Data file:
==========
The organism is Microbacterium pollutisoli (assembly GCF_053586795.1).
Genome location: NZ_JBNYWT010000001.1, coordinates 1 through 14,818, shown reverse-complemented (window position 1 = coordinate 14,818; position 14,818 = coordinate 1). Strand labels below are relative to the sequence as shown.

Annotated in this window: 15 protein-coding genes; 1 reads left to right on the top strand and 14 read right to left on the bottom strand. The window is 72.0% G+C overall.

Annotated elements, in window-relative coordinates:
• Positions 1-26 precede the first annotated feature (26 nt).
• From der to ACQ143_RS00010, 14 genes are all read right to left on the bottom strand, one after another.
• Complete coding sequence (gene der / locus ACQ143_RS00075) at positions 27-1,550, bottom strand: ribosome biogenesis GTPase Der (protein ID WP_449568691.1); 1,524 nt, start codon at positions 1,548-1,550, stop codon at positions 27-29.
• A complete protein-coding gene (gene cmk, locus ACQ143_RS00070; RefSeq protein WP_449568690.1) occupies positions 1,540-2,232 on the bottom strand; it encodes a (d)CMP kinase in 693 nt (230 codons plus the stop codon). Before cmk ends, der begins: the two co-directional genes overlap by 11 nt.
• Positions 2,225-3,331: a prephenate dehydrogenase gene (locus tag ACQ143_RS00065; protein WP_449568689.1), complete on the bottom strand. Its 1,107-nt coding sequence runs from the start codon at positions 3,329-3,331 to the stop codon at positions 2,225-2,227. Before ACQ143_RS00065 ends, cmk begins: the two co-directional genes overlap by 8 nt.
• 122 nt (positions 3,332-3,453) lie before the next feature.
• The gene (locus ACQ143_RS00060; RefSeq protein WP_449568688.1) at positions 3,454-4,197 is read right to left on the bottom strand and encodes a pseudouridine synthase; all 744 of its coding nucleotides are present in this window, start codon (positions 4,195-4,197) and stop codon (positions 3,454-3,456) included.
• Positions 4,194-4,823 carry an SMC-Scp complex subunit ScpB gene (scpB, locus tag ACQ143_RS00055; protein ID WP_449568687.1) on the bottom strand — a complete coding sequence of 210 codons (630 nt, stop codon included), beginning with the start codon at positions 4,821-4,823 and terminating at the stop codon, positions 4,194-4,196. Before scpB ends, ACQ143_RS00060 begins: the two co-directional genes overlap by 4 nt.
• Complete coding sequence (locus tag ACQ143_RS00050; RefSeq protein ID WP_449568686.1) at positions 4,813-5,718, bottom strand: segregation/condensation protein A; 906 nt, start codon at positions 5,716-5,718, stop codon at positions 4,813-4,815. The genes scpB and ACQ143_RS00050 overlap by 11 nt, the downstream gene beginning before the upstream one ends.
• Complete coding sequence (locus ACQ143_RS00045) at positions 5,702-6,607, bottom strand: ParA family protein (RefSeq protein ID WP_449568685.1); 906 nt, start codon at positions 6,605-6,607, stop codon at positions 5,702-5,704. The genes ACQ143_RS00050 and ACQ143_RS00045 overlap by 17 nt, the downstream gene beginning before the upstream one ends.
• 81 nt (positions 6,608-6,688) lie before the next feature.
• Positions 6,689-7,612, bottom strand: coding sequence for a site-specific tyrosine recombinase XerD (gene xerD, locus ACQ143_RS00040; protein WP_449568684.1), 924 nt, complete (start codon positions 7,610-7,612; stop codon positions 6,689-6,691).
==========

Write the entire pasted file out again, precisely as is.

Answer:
The organism is Microbacterium pollutisoli (assembly GCF_053586795.1).
Genome location: NZ_JBNYWT010000001.1, coordinates 1 through 14,818, shown reverse-complemented (window position 1 = coordinate 14,818; position 14,818 = coordinate 1). Strand labels below are relative to the sequence as shown.

Annotated in this window: 15 protein-coding genes; 1 reads left to right on the top strand and 14 read right to left on the bottom strand. The window is 72.0% G+C overall.

Annotated elements, in window-relative coordinates:
• Positions 1-26 precede the first annotated feature (26 nt).
• From der to ACQ143_RS00010, 14 genes are all read right to left on the bottom strand, one after another.
• Complete coding sequence (gene der / locus ACQ143_RS00075) at positions 27-1,550, bottom strand: ribosome biogenesis GTPase Der (protein ID WP_449568691.1); 1,524 nt, start codon at positions 1,548-1,550, stop codon at positions 27-29.
• A complete protein-coding gene (gene cmk, locus ACQ143_RS00070; RefSeq protein WP_449568690.1) occupies positions 1,540-2,232 on the bottom strand; it encodes a (d)CMP kinase in 693 nt (230 codons plus the stop codon). Before cmk ends, der begins: the two co-directional genes overlap by 11 nt.
• Positions 2,225-3,331: a prephenate dehydrogenase gene (locus tag ACQ143_RS00065; protein WP_449568689.1), complete on the bottom strand. Its 1,107-nt coding sequence runs from the start codon at positions 3,329-3,331 to the stop codon at positions 2,225-2,227. Before ACQ143_RS00065 ends, cmk begins: the two co-directional genes overlap by 8 nt.
• 122 nt (positions 3,332-3,453) lie before the next feature.
• The gene (locus ACQ143_RS00060; RefSeq protein WP_449568688.1) at positions 3,454-4,197 is read right to left on the bottom strand and encodes a pseudouridine synthase; all 744 of its coding nucleotides are present in this window, start codon (positions 4,195-4,197) and stop codon (positions 3,454-3,456) included.
• Positions 4,194-4,823 carry an SMC-Scp complex subunit ScpB gene (scpB, locus tag ACQ143_RS00055; protein ID WP_449568687.1) on the bottom strand — a complete coding sequence of 210 codons (630 nt, stop codon included), beginning with the start codon at positions 4,821-4,823 and terminating at the stop codon, positions 4,194-4,196. Before scpB ends, ACQ143_RS00060 begins: the two co-directional genes overlap by 4 nt.
• Complete coding sequence (locus tag ACQ143_RS00050; RefSeq protein ID WP_449568686.1) at positions 4,813-5,718, bottom strand: segregation/condensation protein A; 906 nt, start codon at positions 5,716-5,718, stop codon at positions 4,813-4,815. The genes scpB and ACQ143_RS00050 overlap by 11 nt, the downstream gene beginning before the upstream one ends.
• Complete coding sequence (locus ACQ143_RS00045) at positions 5,702-6,607, bottom strand: ParA family protein (RefSeq protein ID WP_449568685.1); 906 nt, start codon at positions 6,605-6,607, stop codon at positions 5,702-5,704. The genes ACQ143_RS00050 and ACQ143_RS00045 overlap by 17 nt, the downstream gene beginning before the upstream one ends.
• 81 nt (positions 6,608-6,688) lie before the next feature.
• Positions 6,689-7,612, bottom strand: coding sequence for a site-specific tyrosine recombinase XerD (gene xerD, locus ACQ143_RS00040; protein WP_449568684.1), 924 nt, complete (start codon positions 7,610-7,612; stop codon positions 6,689-6,691).